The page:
No Letting Go: Consider regulation for short-term lets during drop-off
The drop-off in demand for short-term lets due to the impact of coronavirus should be seen as an opportunity to address the lack of regulation in the sector, according to inventory services provider No Letting Go.
Until recently, more landlords and letting agents have been taking advantage of short-term lets; a recent ARLA Propertymark report found that UK Airbnb listings rose by 33% in 2018.
Nick Lyons, CEO and founder of No Letting Go, said: “Up until now, the rise of short-term lets had been down to a combination of factors – increased demand for short stays and flexible accommodation, as well as tax changes affecting buy-to-let investors, forcing them to look for alternatives to the traditional market.”
Rapid growth in a sector that is largely lacking in regulation and enforcement has left many at higher risk of experiencing damage to their properties.
In London, for example, homes can be let on a short-term basis for only 90 nights per year, but Camden Council has reported that 48% of available short-let properties in the borough had exceeded this allowance.
There is also limited regulation around property upkeep, tenant vetting or contracts.
However, the UK Short Term Accommodation Association has reported that, due to the outbreak of coronavirus and subsequent lockdown, 70% of short-term rental bookings have been cancelled, rising to 90% for some businesses.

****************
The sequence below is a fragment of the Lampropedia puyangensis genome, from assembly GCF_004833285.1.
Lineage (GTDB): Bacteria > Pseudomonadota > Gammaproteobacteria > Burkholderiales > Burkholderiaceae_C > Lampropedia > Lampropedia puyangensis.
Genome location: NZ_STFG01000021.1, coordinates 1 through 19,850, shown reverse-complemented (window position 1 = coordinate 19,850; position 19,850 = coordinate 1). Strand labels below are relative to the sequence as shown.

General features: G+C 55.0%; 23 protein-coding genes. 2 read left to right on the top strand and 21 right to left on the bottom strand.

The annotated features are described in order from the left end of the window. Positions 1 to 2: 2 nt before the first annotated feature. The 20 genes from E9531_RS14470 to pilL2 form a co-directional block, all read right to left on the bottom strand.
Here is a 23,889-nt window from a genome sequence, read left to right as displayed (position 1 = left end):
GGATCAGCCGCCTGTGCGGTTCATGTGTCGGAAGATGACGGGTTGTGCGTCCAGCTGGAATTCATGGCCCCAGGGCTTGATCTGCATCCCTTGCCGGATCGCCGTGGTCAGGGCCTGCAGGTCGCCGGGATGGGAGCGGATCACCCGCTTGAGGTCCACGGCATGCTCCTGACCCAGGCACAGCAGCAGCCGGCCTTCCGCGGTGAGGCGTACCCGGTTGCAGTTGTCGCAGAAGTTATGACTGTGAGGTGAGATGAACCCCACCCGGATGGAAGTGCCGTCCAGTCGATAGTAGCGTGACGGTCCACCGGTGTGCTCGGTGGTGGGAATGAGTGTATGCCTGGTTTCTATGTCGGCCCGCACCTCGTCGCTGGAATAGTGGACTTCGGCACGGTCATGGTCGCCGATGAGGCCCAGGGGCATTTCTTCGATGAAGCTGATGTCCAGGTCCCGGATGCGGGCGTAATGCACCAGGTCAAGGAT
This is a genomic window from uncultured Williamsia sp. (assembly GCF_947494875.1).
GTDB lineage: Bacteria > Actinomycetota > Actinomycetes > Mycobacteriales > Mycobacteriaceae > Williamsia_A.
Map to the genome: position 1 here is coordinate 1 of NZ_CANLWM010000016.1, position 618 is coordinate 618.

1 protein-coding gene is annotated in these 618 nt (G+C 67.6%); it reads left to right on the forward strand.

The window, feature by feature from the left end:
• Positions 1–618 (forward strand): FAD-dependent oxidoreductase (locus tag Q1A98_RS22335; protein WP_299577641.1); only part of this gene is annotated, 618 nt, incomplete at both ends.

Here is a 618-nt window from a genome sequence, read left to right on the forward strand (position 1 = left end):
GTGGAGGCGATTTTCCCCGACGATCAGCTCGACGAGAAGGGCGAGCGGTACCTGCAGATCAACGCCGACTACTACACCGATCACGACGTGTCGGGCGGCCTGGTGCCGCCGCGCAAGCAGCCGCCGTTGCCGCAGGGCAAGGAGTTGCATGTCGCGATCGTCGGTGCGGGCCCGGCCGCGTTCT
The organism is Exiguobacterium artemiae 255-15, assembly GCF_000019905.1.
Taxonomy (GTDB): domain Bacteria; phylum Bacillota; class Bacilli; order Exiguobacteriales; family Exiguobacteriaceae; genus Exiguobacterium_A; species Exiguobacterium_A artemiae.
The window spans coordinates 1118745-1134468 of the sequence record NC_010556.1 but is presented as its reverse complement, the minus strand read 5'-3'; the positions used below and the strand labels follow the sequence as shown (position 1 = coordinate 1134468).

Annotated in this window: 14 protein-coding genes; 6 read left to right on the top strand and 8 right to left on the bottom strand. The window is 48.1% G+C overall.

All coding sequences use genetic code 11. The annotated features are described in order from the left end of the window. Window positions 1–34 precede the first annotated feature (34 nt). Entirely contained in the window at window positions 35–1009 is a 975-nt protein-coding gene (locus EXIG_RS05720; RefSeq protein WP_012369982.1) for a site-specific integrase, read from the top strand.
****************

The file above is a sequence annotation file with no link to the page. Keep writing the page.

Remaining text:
Lyons said: “It’s not surprising that the short-term lets sector has been one of the industry’s hardest hit markets.
“People are being urged to stay at home, and so a huge amount of bookings will have been cancelled by both renters and landlords.”
He added: “As the short-term lets industry faces its first major hurdle due to the current global situation, now could be a good time for the sector to consider how it could be better regulated in the future when normal service resumes.
“The regulation that is in place – such as the 90-day per year rule – needs to be properly enforced, while there needs to be serious thought given to introducing laws similar to those that traditional landlords must comply with.
“The formation of the sector’s trade body, the UK Short Term Accommodation Association, is a positive step but more needs to be done if the sector is to be brought in line with the rest of the market.
“Our advice for landlords looking to move into the short-lets market is to be careful.
“Yes, the returns can be impressive but without putting in place necessary measures, you could be putting your long-term investment at risk.
“Meanwhile, for agents looking to manage more short-lets and take advantage of a booming market, it’s vital their management packages offer some protection to landlords.
“This could include a professionally compiled inventory, thorough vetting process, taking deposits and providing access to comprehensive insurance or rent guarantee policies.
“We expect the short-term lets market to continue to grow once the coronavirus pandemic abates.
“However, landlords’ properties could be at risk if there is no commitment to further regulation in the sector, so it would be good to see a concerted effort to see more protective measures introduced.”